Again, I tried seeking information from the undersecretary’s office, and it was the same response. I persisted the next day with the undersecretary and managed to get him after waiting for not less than two hours.

As much as I had a rough experience with the two government institutions, I then thought the office of the First Vice president would be different not knowing that “Birds of the same feathers flock together.” I was also kept waiting to no avail by the advocates of reforms and good governance.

Don’t quote me wrong, I am literally saying that, the like of the First Vice President press secretary, James Gatdet Dak should be at a core of giving out the information to journalists each time a journalist knock at their door.

After I failed to get the comment from president Kiir office, I decided to follow up on the allocation of the state which Machar’s group also played down.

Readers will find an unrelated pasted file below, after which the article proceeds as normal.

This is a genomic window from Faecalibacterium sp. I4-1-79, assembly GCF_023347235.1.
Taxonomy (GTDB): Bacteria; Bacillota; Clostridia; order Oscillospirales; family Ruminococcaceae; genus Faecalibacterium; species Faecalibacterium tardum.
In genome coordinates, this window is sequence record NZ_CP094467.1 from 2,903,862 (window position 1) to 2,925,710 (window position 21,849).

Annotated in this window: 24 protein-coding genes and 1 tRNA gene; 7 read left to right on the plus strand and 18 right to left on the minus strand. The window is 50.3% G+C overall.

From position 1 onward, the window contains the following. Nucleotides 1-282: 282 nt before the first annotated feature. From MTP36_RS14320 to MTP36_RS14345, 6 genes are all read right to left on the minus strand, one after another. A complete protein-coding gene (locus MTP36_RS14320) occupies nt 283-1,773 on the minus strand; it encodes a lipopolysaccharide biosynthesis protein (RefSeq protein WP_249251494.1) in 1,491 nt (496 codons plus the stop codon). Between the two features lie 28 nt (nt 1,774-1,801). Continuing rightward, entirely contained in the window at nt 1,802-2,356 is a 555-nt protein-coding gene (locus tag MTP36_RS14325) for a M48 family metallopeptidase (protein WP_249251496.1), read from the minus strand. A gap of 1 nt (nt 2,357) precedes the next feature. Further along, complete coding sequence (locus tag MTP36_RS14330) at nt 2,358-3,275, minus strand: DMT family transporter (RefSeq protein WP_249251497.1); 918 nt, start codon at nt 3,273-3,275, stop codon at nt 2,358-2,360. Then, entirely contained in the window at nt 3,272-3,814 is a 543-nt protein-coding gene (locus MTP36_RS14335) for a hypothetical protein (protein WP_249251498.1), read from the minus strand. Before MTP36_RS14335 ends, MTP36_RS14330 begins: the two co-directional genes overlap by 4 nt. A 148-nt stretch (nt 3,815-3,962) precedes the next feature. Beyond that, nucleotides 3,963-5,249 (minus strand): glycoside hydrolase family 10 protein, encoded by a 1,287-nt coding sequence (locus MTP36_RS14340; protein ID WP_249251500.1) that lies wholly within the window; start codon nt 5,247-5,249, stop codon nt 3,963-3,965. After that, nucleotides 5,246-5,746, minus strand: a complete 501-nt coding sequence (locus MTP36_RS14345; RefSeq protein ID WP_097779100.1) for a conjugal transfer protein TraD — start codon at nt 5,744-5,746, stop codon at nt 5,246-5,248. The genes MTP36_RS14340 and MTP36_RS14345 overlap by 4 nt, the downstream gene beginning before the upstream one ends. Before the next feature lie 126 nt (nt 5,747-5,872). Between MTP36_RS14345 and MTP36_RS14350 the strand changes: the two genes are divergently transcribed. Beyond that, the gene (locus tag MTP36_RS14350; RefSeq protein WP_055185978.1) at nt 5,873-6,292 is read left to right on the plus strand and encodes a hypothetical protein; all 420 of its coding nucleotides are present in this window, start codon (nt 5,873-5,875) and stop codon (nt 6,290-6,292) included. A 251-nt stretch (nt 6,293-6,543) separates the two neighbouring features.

To get James, you have to go through two other guys. The first one is a media officer who is to understand your mission. After this, he would go to the security guy who is responsible for opening the door with a security card.

The junior media officer by the name of Gunnar Gordon told me to wait while Gatdet was having a meeting with other government officials. And I waited. After nearly thirty minutes, two guys came out and two ladies entered. Gordon checked to see if I can come in but the First Vice President press secretary had started another meeting with the ladies. I was told to wait once more. And I did. The two ladies came out and another group of men in a suit came and went in. Perhaps another meeting.